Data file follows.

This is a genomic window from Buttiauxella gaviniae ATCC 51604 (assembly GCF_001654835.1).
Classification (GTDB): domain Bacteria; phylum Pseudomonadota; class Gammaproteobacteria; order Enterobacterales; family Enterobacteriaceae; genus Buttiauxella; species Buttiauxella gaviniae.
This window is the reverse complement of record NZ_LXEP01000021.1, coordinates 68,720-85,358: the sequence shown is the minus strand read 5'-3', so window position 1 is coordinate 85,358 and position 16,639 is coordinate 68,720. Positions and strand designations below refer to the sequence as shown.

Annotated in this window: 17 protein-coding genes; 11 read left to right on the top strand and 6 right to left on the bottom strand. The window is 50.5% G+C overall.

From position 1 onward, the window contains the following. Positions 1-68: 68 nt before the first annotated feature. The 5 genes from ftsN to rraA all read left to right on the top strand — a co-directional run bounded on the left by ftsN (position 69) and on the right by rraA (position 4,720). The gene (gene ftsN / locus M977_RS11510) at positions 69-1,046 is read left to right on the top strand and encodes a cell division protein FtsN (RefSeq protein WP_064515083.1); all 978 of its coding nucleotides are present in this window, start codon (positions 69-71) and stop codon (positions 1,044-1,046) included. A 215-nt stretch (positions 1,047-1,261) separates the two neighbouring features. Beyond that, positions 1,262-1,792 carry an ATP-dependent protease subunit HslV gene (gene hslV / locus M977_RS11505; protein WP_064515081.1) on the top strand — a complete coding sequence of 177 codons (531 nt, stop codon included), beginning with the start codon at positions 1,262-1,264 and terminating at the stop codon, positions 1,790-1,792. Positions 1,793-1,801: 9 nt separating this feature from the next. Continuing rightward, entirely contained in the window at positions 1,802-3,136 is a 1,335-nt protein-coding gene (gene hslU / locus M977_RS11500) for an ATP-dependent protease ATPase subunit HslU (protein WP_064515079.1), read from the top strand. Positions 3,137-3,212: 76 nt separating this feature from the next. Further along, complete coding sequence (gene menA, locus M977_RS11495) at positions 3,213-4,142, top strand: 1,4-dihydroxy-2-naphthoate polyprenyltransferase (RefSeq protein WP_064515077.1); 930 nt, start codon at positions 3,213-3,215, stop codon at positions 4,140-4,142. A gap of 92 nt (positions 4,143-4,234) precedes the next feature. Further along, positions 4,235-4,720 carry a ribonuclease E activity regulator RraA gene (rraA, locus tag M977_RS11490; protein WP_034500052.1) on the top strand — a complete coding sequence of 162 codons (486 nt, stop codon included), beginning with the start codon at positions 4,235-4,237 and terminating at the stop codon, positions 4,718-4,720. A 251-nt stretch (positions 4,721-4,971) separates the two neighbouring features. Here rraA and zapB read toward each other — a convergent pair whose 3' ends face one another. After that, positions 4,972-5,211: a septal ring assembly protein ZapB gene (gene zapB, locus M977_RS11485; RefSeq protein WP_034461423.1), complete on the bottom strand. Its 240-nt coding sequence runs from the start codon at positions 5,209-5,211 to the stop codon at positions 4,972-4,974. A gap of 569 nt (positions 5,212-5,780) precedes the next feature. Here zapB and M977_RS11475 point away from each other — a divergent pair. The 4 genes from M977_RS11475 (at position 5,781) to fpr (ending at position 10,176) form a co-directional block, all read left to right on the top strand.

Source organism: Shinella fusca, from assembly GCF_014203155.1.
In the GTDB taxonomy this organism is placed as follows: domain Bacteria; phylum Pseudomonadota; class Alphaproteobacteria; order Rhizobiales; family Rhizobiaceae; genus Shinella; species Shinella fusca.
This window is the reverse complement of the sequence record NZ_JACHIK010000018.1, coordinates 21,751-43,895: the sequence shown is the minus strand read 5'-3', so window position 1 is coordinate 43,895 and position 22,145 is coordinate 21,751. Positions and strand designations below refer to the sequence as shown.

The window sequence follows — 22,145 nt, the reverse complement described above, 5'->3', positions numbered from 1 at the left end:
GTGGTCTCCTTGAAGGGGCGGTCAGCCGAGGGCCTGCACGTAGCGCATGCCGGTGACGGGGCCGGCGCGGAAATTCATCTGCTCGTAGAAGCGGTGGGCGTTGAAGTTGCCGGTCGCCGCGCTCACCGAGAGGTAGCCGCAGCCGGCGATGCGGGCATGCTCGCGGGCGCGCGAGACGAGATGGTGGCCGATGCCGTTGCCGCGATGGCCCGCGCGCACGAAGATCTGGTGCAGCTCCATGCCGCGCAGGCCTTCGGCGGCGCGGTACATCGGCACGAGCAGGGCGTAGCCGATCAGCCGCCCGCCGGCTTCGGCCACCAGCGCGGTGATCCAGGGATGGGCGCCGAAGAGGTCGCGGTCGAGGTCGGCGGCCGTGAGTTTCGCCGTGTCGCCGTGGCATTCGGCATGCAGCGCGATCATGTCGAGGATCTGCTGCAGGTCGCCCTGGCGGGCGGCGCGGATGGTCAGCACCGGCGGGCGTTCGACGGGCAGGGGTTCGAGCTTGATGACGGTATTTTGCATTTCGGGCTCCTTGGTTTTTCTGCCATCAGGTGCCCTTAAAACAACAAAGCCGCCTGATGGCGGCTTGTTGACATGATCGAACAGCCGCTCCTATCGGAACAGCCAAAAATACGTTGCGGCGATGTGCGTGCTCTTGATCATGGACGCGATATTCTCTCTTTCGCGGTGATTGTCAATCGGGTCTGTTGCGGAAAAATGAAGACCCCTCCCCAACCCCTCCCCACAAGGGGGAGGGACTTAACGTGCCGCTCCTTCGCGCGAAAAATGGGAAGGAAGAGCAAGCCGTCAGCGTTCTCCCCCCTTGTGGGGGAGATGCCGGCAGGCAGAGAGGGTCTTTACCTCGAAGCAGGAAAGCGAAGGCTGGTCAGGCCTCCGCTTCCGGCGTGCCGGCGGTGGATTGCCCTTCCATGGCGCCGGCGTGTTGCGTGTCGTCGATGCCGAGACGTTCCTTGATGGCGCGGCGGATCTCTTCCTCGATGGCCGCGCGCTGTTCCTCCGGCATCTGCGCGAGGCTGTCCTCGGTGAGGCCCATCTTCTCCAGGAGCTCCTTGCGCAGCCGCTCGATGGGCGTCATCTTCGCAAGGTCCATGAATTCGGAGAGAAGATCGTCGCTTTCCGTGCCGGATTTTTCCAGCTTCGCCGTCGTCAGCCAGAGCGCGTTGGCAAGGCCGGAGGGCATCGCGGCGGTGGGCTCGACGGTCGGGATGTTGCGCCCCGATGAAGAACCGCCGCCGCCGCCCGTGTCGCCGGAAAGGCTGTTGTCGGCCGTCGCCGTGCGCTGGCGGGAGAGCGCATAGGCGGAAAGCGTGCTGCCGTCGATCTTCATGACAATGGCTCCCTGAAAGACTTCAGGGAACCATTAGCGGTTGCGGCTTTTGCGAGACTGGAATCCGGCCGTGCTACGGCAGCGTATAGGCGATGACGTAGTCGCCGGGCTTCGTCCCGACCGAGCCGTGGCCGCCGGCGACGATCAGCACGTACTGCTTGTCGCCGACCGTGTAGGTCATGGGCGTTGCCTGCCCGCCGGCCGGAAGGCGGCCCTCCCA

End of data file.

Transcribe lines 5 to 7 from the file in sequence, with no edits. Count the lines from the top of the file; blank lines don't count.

From position 1 onward, the window contains the following. Positions 1-68: 68 nt before the first annotated feature. The 5 genes from ftsN to rraA all read left to right on the top strand — a co-directional run bounded on the left by ftsN (position 69) and on the right by rraA (position 4,720). The gene (gene ftsN / locus M977_RS11510) at positions 69-1,046 is read left to right on the top strand and encodes a cell division protein FtsN (RefSeq protein WP_064515083.1); all 978 of its coding nucleotides are present in this window, start codon (positions 69-71) and stop codon (positions 1,044-1,046) included. A 215-nt stretch (positions 1,047-1,261) separates the two neighbouring features. Beyond that, positions 1,262-1,792 carry an ATP-dependent protease subunit HslV gene (gene hslV / locus M977_RS11505; protein WP_064515081.1) on the top strand — a complete coding sequence of 177 codons (531 nt, stop codon included), beginning with the start codon at positions 1,262-1,264 and terminating at the stop codon, positions 1,790-1,792. Positions 1,793-1,801: 9 nt separating this feature from the next. Continuing rightward, entirely contained in the window at positions 1,802-3,136 is a 1,335-nt protein-coding gene (gene hslU / locus M977_RS11500) for an ATP-dependent protease ATPase subunit HslU (protein WP_064515079.1), read from the top strand. Positions 3,137-3,212: 76 nt separating this feature from the next. Further along, complete coding sequence (gene menA, locus M977_RS11495) at positions 3,213-4,142, top strand: 1,4-dihydroxy-2-naphthoate polyprenyltransferase (RefSeq protein WP_064515077.1); 930 nt, start codon at positions 3,213-3,215, stop codon at positions 4,140-4,142. A gap of 92 nt (positions 4,143-4,234) precedes the next feature. Further along, positions 4,235-4,720 carry a ribonuclease E activity regulator RraA gene (rraA, locus tag M977_RS11490; protein WP_034500052.1) on the top strand — a complete coding sequence of 162 codons (486 nt, stop codon included), beginning with the start codon at positions 4,235-4,237 and terminating at the stop codon, positions 4,718-4,720. A 251-nt stretch (positions 4,721-4,971) separates the two neighbouring features. Here rraA and zapB read toward each other — a convergent pair whose 3' ends face one another. After that, positions 4,972-5,211: a septal ring assembly protein ZapB gene (gene zapB, locus M977_RS11485; RefSeq protein WP_034461423.1), complete on the bottom strand. Its 240-nt coding sequence runs from the start codon at positions 5,209-5,211 to the stop codon at positions 4,972-4,974. A gap of 569 nt (positions 5,212-5,780) precedes the next feature. Here zapB and M977_RS11475 point away from each other — a divergent pair. The 4 genes from M977_RS11475 (at position 5,781) to fpr (ending at position 10,176) form a co-directional block, all read left to right on the top strand.

Source organism: Shinella fusca, from assembly GCF_014203155.1.
In the GTDB taxonomy this organism is placed as follows: domain Bacteria; phylum Pseudomonadota; class Alphaproteobacteria; order Rhizobiales; family Rhizobiaceae; genus Shinella; species Shinella fusca.